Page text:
You leisurely stroll down the aisle and look left and right, there are so many objects and colors that catch your wandering eye. You recognize the familiar vibrant red Cheez-It box with the cartoons of different cheese’s on the back, and the red flag against the classic yellow French’s mustard bottle with blue messaging. Our eyes are drawn to familiar and pleasing advertisements. Our eyes are drawn to images with appropriate layout, contrast, and typography.
The design or arrangement of something.
Whenever you are looking at an image or a graphic, your eyes need somewhere to start. They need something to grab their attention, and then a road map of a route for them to follow. That is called the Pinball Theory of Dynamic Layout, “think of your layout in terms of a pinball, and the ability of that layout to keep the eye on the playing surface, touching upon all elements within the layout,” Chapter 4: “Layout,” from The 7 Essentials of Graphic Design by Allison Goodman.
Everything about a graphic’s layout is critical. “A layout should provide specific direction to the viewer. A successful layout is very clear about what information is most important and the order in which the viewer should access all the information within the design. This is called the information hierarchy.” Chapter 4: “Layout,” from The 7 Essentials of Graphic Design by Allison Goodman.
If there is a successful desgin hierarchy there is a definitive purpose in every part of the design; there is a reason for the commonalities as well as the differences. There are a mutilitude of effective strategies in planing a design with a clear hierarchy. One of those strategies is depth. Graphic design is most traditionally represented on a flat surface, but you can provide depth in many different ways.
Depth by Color
Warm colors normally appear closer, while cooler colors normally appear farther from the viewer. It is important to contrast the color of the background with the foreground in order to create difference, and in turn the depth by color.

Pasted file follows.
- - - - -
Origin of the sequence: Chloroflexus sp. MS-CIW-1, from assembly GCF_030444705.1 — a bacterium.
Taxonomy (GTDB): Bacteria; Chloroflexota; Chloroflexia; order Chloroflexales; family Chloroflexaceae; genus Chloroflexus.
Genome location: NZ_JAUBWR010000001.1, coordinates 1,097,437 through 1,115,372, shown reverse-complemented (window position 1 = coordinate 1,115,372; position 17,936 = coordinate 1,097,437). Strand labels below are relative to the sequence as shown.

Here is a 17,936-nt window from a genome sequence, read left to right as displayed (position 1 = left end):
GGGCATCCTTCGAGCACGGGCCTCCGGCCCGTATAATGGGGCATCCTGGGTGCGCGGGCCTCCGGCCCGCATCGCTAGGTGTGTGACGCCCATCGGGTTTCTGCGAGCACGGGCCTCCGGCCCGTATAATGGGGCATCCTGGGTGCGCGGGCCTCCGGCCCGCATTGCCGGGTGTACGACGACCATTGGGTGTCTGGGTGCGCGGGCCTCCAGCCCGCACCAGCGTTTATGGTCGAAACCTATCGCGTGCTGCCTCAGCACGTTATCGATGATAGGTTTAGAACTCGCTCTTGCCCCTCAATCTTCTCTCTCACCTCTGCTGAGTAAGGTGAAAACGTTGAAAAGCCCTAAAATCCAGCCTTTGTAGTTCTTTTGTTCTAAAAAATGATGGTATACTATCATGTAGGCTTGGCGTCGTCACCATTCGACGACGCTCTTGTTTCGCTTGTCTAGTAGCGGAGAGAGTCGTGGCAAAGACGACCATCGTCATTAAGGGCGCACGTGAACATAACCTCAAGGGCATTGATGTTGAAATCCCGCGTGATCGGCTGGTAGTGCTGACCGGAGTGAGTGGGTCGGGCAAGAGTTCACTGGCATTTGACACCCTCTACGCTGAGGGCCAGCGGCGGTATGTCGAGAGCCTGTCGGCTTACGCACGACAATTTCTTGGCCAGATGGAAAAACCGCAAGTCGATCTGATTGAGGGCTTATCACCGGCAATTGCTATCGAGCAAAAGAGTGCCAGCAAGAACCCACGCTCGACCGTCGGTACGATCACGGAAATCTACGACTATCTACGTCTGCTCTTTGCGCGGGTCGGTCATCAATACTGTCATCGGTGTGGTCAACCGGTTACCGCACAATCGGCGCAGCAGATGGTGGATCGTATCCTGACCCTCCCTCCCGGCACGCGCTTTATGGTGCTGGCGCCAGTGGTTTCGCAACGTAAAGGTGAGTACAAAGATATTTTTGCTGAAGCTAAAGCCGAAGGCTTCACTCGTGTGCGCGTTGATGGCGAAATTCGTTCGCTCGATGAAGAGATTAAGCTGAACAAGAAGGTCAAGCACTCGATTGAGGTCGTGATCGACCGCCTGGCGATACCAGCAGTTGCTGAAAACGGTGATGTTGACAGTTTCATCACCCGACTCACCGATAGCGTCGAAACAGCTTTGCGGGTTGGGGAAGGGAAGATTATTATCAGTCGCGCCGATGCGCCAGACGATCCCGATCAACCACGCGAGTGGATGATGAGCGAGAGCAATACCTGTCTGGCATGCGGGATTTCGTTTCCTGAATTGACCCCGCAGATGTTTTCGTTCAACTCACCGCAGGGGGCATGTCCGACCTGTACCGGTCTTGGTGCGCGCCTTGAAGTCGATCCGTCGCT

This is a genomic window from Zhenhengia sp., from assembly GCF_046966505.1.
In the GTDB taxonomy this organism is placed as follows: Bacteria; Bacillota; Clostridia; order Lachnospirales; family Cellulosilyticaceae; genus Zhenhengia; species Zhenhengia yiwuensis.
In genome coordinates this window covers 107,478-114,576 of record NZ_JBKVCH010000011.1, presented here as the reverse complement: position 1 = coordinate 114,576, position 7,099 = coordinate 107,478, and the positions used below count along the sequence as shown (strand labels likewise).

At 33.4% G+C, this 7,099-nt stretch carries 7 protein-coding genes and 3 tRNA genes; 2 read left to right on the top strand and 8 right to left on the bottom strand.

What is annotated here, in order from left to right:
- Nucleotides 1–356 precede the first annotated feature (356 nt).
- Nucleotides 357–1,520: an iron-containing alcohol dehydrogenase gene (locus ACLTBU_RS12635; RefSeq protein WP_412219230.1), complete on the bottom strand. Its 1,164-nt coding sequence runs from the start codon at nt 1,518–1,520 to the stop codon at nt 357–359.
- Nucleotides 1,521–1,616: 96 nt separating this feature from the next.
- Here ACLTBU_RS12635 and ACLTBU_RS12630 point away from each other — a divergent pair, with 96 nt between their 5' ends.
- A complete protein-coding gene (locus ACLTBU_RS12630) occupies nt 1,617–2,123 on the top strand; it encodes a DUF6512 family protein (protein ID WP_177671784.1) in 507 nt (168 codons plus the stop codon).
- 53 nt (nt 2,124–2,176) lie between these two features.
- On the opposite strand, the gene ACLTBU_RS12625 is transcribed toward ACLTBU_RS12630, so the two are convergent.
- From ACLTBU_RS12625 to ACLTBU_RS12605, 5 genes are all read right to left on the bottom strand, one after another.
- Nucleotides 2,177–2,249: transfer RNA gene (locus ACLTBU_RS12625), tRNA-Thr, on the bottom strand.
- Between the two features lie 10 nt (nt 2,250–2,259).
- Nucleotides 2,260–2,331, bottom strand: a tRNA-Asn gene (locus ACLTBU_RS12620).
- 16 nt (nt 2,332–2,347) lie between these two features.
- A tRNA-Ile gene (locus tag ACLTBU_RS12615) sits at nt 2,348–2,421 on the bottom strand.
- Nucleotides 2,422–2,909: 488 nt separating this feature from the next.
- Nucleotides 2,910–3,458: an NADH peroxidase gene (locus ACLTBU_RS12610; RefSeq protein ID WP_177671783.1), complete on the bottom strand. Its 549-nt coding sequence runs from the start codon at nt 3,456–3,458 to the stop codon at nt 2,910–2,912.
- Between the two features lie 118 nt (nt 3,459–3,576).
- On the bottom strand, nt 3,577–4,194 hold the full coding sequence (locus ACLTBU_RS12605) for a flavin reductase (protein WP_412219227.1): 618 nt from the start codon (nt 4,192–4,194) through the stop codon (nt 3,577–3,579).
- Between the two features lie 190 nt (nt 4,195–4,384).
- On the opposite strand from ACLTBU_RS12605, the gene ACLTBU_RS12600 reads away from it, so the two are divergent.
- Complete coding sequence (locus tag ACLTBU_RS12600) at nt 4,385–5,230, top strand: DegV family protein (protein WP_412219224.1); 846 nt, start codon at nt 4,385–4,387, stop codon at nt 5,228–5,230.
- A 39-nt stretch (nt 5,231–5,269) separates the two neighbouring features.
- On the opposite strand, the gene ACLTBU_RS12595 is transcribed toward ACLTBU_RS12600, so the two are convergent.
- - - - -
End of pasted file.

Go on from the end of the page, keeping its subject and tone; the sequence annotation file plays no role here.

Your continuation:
Depth by Linear Perspective
This is what is usually referred to as perspective, “
A layout is a design for the overall appearance of a graphic, it has a particular emphasis on the effective positioning and arrangement of page elements. It is important to know that “understanding that people will see our designs in terms of relationships is crucial to becoming a more effective designer,” Understanding Visual Hierarchy in Web Design.
The arrangement of opposite elements to create visual interest, excitement and drama.
Contrast plays a large part in an effective layout of the graphic in the sense of knowing what to look at first, and in its ability to create depth. “Contrast doesn’t just make a design visually engaging- it can also be the prime organizing factor for a designs information,” Chapter 3: “Contrast,” from The 7 Essentials of Graphic Design by Allison Goodman. Similar to the different ways to create depth in a design, there are also many way to create contrast in a graphic.
Contrast in Size
Your eyes are normally drawn to the object or text that is bigger in size. It is natural for your eyes to gravitate towards the larger objects because those are the ones that hold the most signifgance in the visual.
Contrast in Color
Contrast in color might seem obvious as it “is arguably one of the key principles of design” Pluralsight. The choise of color in a graphic is crutial in the design process. It is hard balance between the contrast for effect, and then choosing two colors that are pleasing to the eye. Below are two examples, the first one being a very hard contrast, and the second more pleasing to the eye.
The artful representation of words.
Finally one of the most important aspects of graphic design is the Typography. If you can not read something then there is no point in even advertising it. The information needs to be clear and extremely readable. “The consumer may not notice your clever creation of a ligature or or your subtle shifting of text alignment doesn’t mean that your efforts aren’t crucial to the message. With these type basics, you can communicate anything,” Chapter 2: “Typography,” from The 7 Essentials of Graphic Design by Allison Goodman.
Each different typeface represents a different personality and it is important for the designer to understand the message that the typeface presents. “A designer should always consider, and take advantage of, the message a typeface naturally communicates,” Chapter 2: “Typography,” from The 7 Essentials of Graphic Design by Allison Goodman.On a broader scale fonts (a family of typefaces) can still represent different moods.
Below is a video that further delves into the specifics of typography and gives great visuals.
“Design is not just what it looks like and feels like. Design is how it works.”